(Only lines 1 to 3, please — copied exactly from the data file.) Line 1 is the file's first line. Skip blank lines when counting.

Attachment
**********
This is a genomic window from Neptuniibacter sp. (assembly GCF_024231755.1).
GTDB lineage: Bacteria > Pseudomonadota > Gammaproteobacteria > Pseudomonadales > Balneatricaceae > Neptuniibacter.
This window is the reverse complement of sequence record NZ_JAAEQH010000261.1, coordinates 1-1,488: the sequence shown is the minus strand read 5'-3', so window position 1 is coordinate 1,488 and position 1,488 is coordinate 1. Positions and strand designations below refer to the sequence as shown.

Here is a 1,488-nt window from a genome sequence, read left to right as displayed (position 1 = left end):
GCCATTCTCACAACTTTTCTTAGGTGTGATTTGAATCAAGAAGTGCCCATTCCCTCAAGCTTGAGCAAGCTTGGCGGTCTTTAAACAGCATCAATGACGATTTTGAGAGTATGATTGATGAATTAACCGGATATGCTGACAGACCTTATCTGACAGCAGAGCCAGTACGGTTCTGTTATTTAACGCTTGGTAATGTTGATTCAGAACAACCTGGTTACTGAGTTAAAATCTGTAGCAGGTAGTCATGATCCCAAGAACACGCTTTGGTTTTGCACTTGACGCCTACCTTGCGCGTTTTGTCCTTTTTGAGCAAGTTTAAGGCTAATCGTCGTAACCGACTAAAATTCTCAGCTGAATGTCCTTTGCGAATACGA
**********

This is a genomic window from Neptuniibacter sp. (assembly GCF_024231755.1).
GTDB lineage: Bacteria > Pseudomonadota > Gammaproteobacteria > Pseudomonadales > Balneatricaceae > Neptuniibacter.
This window is the reverse complement of sequence record NZ_JAAEQH010000261.1, coordinates 1-1,488: the sequence shown is the minus strand read 5'-3', so window position 1 is coordinate 1,488 and position 1,488 is coordinate 1. Positions and strand designations below refer to the sequence as shown.